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Bolster v. Commissioner of Corporations & Taxation

Supreme Judicial Court of Massachusetts. Suffolk
Jan 16, 1946
319 Mass. 81 (Mass. 1946)


December 5, 1945.

January 16, 1946.


Taxation, Succession tax. Trust, Annuity, Life interest. Devise and Legacy, Annuity, Life estate. Annuity. Statute, Construction. Value.

A provision in a will establishing a trust to pay the net income to the testator's son for his life and thereafter to pay the net income for the benefit of the son's children during the life of each gave the grandchildren equitable life interests, not annuities, within G.L. (Ter. Ed.) c. 65, § 13. A life interest in the income of a trust, not shown to be payable quarterly, coming into possession and enjoyment upon the termination of a prior life interest in the income, must, under G.L. (Ter. Ed.) c. 65, § 13, be valued for the purposes of the succession tax according to the figures appropriate to "Life Estates" in the "American Experience Tables" and not according to the figures in such tables appropriate to "Annuities" payable quarterly. A long established administrative practice cannot be considered in construing an unambiguous tax statute.

PETITION IN EQUITY, filed in the Probate Court for the county of Suffolk on April 22, 1943.

The case was heard by Dillon, J.

W.G. Perrin, Assistant Attorney General, ( R.J. Cotter, Jr., with him,) for the Commissioner of Corporations and Taxation.

M.G. Bolster, for the petitioner.

This is a petition in equity filed in the Probate Court for the county of Suffolk under G.L. (Ter. Ed.) c. 65, § 27, for the abatement of succession taxes assessed upon the interests that, in accordance with the will of their grandmother, Margaret A. Brigham, passed into the possession and enjoyment of Margaret S. Alford and Robert E. Brigham on the death of their father, Robert O. Brigham, which occurred on November 19, 1941. The respondent appealed from a final decree ordering an abatement.

The testatrix bequeathed and devised her residuary estate to the petitioner in trust to pay the net income to her son, Robert O. Brigham, during his life "in such amounts and at such times as my trustee in his sole discretion may deem advisable," and upon the death of the son to pay the net income for the benefit of his children "so long as each shall live," with further provisions for the benefit of their issue and fixing the time for the distribution of the trust. The respondent assessed the tax upon values computed on the theory that these beneficiaries received annuities that were payable quarterly. The petitioner contends that the values of the interests of these two grandchildren should have been calculated upon the basis that they received life estates and not annuities.

The method to be adopted for the evaluation of the interests that passed to these beneficiaries is prescribed by the statute, G.L. (Ter. Ed.) c. 65, § 13, which, in so far as material, provides that "In case of a devise, descent, bequest or grant to take effect in possession or enjoyment after the expiration of one or more life estates or of a term of years, the tax shall be assessed on the value of the property or interest therein coming to the beneficiary at the time when he becomes entitled to the same in possession or enjoyment. The value of an annuity or a life interest in any such property, or any interest therein less than an absolute interest, shall be determined by the 'American Experience Tables' at four per cent compound interest." The statute further provides for the evaluation of an annuity or life interest which had been terminated by the death of the annuitant or life tenant when the tax was not due or paid in advance, and authorizes the tax to be assessed upon the amount of the annuity or income actually paid to the annuitant or life tenant during the period he was entitled to the annuity or was in the possession of the life estate.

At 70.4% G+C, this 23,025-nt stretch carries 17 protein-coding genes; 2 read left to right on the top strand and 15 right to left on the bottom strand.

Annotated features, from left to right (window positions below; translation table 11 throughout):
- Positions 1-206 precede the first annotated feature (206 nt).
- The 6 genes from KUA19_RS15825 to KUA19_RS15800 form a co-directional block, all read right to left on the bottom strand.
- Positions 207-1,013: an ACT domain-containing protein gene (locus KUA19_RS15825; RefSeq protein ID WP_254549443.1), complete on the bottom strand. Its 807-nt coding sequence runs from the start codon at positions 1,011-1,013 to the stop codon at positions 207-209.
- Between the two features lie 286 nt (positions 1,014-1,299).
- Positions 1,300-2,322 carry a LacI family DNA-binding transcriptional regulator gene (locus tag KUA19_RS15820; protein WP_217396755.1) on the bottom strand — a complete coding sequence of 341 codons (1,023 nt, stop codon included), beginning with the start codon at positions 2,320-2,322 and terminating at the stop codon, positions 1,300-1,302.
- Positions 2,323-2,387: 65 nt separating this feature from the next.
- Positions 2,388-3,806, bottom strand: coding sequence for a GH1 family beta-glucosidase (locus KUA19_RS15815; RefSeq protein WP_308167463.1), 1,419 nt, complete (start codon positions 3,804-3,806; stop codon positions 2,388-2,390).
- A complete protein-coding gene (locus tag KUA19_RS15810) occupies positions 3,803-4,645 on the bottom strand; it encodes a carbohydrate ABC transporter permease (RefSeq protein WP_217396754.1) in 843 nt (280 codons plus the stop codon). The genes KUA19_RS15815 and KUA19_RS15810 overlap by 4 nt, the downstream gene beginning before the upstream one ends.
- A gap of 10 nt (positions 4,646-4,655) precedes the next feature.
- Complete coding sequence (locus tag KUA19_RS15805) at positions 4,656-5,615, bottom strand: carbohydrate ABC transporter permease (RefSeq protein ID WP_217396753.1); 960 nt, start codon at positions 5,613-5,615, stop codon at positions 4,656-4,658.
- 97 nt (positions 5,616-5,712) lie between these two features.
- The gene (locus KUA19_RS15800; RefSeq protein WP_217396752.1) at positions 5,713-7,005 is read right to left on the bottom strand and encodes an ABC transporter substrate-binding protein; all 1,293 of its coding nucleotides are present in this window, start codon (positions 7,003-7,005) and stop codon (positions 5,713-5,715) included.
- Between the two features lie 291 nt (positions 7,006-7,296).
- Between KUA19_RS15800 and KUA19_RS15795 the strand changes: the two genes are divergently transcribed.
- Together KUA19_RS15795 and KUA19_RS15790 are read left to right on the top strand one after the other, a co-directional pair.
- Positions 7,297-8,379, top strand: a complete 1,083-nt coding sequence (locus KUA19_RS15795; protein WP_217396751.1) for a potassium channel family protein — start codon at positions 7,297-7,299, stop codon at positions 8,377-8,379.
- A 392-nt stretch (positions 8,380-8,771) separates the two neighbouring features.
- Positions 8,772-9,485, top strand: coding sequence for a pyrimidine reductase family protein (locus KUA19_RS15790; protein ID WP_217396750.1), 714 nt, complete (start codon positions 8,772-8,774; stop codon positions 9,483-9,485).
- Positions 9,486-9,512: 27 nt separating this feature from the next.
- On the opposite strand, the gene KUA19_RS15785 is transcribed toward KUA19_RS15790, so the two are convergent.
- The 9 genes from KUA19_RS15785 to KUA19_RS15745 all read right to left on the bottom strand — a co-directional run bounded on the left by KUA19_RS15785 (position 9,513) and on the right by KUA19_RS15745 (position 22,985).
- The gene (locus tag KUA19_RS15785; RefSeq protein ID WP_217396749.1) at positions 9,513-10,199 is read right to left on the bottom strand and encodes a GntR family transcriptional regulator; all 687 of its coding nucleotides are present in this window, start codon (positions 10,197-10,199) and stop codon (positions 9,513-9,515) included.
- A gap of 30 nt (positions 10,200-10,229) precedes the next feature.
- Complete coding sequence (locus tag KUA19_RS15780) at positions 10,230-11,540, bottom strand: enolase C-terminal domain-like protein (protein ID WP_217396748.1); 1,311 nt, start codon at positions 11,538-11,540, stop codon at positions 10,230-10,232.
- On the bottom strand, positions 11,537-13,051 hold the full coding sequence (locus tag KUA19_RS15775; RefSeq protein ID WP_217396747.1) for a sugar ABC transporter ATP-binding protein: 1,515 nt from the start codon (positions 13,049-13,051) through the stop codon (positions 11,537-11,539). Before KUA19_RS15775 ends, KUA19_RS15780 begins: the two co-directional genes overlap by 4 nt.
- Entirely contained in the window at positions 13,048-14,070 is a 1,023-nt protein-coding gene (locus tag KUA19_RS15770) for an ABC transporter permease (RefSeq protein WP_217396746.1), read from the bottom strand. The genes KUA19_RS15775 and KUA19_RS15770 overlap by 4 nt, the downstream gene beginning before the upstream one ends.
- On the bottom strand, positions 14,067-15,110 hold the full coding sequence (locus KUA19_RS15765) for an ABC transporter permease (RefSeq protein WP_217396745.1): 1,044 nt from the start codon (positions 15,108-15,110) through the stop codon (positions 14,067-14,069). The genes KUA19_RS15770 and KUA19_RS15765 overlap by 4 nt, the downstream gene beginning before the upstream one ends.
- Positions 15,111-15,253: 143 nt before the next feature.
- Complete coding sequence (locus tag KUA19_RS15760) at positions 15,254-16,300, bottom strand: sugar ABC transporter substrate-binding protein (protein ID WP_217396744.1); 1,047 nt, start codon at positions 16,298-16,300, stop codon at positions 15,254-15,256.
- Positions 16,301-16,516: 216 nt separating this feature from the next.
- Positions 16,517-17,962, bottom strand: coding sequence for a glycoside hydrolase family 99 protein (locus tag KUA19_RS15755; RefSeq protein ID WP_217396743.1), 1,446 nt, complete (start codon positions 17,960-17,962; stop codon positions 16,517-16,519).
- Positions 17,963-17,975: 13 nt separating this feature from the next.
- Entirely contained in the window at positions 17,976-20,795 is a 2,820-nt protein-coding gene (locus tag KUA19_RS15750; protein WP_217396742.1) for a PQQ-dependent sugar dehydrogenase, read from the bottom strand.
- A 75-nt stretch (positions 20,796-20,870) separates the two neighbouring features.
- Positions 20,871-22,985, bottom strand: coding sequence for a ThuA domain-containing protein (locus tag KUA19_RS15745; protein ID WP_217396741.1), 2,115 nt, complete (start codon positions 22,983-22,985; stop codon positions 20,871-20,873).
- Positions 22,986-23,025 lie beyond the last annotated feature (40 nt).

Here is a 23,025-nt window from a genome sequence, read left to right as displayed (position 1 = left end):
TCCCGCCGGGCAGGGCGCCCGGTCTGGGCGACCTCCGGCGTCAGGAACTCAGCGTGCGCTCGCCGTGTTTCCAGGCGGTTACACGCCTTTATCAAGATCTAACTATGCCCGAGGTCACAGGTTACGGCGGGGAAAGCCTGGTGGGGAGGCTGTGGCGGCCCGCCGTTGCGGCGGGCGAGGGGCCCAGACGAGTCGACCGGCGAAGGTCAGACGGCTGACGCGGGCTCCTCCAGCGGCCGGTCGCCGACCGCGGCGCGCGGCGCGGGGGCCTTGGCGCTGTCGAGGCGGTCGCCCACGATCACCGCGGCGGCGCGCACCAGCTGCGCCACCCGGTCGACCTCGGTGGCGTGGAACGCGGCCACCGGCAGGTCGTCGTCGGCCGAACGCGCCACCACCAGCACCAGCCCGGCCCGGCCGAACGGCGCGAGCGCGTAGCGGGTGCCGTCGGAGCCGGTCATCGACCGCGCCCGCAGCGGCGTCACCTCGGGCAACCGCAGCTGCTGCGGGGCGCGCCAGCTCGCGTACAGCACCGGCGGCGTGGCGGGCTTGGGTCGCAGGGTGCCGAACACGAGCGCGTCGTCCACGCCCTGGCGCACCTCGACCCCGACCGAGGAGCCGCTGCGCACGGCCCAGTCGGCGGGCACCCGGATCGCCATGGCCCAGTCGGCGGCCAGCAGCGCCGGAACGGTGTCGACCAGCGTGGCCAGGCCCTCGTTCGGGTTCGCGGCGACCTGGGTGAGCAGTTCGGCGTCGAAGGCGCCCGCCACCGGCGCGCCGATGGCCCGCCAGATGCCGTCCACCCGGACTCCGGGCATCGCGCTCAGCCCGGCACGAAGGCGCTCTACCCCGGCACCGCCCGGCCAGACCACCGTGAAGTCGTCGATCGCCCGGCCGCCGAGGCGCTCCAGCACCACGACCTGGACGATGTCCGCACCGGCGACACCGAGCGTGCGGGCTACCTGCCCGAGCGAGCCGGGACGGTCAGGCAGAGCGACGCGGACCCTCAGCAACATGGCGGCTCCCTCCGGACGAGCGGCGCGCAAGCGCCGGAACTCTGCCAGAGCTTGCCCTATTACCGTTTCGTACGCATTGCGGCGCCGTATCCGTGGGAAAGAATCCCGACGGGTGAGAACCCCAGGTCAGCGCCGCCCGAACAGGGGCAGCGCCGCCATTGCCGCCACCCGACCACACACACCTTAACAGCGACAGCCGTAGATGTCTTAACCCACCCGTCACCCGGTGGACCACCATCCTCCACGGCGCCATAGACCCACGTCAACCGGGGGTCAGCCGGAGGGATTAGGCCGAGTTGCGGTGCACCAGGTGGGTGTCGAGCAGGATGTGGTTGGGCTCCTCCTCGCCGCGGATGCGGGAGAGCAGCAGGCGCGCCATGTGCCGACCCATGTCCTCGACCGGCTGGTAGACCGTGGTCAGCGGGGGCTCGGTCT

These beneficiaries were given the net income of a trust fund during their lives. The amounts that they were to receive would be the fluctuating balance struck from time to time after deducting from the gross income, itself a variable factor, the expenses and costs of administration, which in accordance with recent trends have substantially increased. The beneficiaries were not entitled to periodical payments of fixed amounts without diminution or contingency. They had equitable life interests in the income of the trust fund. We need not note further distinctions between what these beneficiaries received and an annuity, for their gift from their grandmother bore none of the familiar characteristics of an annuity which have been frequently pointed out in our decisions, in many of which the distinction between life estates and annuities has been set forth. Swett v. Boston, 18 Pick. 123. Brimblecom v. Haven, 12 Cush. 511. Bates v. Barry, 125 Mass. 83. Cummings v. Cummings, 146 Mass. 501. Welch v. Hill, 218 Mass. 327. Bacon v. Commissioner of Corporations Taxation, 266 Mass. 547. Casey v. Genter, 276 Mass. 165. Tirrell v. Commissioner of Corporations Taxation, 287 Mass. 464. Lomasney v. Prendible, 299 Mass. 273.